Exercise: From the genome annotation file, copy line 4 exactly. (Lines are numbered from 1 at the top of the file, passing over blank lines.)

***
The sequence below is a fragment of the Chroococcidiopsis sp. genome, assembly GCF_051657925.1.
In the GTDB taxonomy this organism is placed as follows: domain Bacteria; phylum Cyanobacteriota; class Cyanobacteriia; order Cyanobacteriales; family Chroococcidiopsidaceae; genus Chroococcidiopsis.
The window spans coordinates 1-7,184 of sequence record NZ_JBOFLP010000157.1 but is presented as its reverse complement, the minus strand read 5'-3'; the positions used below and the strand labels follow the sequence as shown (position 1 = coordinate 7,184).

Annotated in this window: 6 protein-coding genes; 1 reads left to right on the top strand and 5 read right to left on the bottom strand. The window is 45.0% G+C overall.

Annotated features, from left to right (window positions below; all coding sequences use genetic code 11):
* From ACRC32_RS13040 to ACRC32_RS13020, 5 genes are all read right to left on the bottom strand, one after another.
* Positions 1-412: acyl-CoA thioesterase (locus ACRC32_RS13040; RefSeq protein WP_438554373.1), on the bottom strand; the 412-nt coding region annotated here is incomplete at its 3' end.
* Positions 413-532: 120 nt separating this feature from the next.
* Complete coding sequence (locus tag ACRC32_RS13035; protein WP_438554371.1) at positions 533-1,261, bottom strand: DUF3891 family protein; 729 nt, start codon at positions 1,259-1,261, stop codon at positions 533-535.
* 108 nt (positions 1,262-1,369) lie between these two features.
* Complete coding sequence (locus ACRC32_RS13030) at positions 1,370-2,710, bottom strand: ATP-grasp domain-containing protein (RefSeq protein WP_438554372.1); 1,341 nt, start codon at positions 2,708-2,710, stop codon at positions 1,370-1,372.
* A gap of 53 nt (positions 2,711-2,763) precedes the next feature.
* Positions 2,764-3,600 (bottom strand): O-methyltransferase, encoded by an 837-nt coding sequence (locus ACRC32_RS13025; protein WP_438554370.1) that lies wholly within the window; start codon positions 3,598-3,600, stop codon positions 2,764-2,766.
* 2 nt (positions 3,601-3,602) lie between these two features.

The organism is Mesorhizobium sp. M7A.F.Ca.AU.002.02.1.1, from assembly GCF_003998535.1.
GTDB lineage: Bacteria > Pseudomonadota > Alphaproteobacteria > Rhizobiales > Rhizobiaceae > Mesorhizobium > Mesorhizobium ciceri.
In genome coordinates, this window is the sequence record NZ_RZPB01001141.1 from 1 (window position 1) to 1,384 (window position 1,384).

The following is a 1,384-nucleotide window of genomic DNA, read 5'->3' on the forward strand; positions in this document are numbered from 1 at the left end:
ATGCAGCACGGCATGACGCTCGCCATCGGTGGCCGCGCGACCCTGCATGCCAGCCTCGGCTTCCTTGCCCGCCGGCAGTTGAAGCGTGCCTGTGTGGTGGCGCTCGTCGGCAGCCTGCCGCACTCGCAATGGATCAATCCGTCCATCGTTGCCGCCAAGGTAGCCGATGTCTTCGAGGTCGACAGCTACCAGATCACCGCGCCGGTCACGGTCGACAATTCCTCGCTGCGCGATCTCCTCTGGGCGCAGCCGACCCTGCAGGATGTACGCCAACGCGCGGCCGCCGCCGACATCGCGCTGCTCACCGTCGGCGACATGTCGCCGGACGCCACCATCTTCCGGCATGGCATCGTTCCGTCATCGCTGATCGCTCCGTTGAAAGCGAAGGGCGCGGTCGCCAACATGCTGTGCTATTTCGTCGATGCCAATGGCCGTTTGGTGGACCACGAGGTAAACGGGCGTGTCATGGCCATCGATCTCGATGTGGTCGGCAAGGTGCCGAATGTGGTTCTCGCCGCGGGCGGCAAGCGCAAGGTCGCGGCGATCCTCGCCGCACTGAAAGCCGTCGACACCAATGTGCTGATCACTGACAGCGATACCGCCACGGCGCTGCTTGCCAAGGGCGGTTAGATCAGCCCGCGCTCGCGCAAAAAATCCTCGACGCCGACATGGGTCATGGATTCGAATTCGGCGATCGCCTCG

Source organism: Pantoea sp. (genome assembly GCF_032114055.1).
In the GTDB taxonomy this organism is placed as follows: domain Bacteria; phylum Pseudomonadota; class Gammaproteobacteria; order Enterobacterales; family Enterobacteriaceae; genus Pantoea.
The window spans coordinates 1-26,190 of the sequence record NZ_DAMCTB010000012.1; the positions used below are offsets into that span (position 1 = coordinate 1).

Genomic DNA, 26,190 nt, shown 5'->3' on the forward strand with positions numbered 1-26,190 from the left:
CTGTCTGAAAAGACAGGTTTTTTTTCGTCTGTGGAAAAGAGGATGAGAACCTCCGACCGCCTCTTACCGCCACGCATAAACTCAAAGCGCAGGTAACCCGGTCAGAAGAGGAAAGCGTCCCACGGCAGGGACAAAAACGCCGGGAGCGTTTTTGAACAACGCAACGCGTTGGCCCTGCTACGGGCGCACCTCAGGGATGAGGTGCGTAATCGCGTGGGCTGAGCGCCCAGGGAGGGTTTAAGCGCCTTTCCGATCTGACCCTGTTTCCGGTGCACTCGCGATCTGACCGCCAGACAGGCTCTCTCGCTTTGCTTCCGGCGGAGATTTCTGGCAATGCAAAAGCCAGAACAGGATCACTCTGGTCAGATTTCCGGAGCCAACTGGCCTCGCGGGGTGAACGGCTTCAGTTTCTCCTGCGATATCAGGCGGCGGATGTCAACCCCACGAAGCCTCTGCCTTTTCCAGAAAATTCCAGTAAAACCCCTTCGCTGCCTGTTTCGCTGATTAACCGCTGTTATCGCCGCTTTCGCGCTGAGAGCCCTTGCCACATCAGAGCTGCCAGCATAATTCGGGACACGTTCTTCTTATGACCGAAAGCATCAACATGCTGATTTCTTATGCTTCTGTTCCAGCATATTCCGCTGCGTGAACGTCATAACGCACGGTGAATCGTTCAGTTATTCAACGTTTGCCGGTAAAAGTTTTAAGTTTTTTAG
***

Annotated in this window: 6 protein-coding genes; 1 reads left to right on the top strand and 5 read right to left on the bottom strand. The window is 45.0% G+C overall.